Immortalized through the eponymous Humphrey Bogart and Ingrid Bergman movie and forever associated with honorary citizen Sir Winston Churchill, Casablanca is a sprawling, vibrant metropolis of close to 6.5 million inhabitants, 3.5 million of them living in the city itself.
Though not the seat of government, it is Morocco’s undisputed commercial capital, an enigmatic meeting place of western modernity and Arabic tradition.
Casablanca (‘Dar el-Beïda’ in Moroccan Arabic, which translates as ‘White House’ in English) or Casa as it is known colloquially, was a tiny Berber settlement that became a homeport for privateers, before turning into a trading post with Europe.
Then, in the era of the French protectorate at the dawn of the 20th century, it mushroomed into what is today one of Africa’s four largest cities. It was the vision of French governor Marshal Lyautey that set in train a massive half-century project that rebuilt the city and its facilities until they outshone those of Marseille, the port that had been the inspiration.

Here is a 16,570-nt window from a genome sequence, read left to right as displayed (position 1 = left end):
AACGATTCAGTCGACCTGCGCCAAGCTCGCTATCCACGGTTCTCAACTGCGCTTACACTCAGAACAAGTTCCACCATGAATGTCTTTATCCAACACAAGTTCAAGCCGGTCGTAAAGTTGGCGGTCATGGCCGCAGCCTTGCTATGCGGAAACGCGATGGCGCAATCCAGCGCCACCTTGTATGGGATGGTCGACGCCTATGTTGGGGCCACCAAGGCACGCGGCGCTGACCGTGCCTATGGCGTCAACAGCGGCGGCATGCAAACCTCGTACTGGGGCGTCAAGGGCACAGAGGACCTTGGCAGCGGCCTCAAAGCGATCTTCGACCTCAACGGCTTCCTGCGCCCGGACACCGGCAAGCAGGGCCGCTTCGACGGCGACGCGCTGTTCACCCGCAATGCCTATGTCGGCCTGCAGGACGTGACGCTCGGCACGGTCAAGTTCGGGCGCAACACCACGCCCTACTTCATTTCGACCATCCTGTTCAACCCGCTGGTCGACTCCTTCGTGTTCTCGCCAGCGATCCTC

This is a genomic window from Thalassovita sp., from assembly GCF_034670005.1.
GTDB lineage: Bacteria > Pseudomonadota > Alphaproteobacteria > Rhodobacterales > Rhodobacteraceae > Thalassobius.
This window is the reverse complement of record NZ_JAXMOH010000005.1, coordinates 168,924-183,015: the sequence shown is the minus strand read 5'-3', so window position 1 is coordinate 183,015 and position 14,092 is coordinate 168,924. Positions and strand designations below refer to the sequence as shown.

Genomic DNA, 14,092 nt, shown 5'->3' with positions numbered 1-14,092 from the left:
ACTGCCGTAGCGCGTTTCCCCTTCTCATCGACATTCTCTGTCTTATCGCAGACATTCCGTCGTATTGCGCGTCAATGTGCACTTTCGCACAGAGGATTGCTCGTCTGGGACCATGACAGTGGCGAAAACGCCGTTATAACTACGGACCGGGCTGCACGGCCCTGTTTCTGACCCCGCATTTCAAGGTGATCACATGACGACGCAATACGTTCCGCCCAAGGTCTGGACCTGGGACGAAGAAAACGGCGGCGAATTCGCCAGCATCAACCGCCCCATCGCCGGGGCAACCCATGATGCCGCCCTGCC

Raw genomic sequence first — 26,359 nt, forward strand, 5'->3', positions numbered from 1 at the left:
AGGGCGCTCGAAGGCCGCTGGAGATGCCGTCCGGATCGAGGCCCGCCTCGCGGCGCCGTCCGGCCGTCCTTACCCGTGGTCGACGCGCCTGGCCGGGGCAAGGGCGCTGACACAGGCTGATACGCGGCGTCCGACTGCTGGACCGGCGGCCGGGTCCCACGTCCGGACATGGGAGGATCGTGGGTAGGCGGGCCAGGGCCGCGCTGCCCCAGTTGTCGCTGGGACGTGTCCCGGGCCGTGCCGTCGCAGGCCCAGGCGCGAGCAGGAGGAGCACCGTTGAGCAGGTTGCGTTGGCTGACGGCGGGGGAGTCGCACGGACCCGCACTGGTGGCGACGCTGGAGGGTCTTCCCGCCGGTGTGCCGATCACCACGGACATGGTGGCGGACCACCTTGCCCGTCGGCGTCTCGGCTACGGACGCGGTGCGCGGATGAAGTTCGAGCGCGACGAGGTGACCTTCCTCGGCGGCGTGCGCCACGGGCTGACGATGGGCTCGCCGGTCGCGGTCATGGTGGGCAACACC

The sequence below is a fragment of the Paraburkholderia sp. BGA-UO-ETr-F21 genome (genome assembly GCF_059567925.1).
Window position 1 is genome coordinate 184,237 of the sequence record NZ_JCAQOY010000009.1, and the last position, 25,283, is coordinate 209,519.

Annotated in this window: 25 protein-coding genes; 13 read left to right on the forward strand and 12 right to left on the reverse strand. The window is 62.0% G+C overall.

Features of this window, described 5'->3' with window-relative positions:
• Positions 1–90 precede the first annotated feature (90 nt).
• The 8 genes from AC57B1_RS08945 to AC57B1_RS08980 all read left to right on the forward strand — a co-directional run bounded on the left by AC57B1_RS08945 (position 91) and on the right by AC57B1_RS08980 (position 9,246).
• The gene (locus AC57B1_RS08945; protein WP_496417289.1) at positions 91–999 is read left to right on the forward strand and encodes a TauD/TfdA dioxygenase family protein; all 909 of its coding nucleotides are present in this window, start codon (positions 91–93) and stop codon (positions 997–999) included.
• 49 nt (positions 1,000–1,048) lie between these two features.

Accommodating 2,500 worshippers inside and another 80,000 in its courtyard, Hassan II Mosque is a truly monumental complex right next to the sea.
It covers a site of 9 hectares (22 acres), making it the world’s second largest religious building after the main Masjid al-Haram mosque in Mecca.
Commenced in 1980 and opened in 1993, but not set to be fully finished for several decades yet, it has been the inspired idea of the late King Hassan II and some 35,000 Moroccan craftsmen. The amazingly ornate minaret is the world’s tallest, standing 200m (656ft) high while two laser beams reach 30km (18.5 miles) towards Mecca. The vast prayer hall even has a sliding roof that can be open to the heavens.
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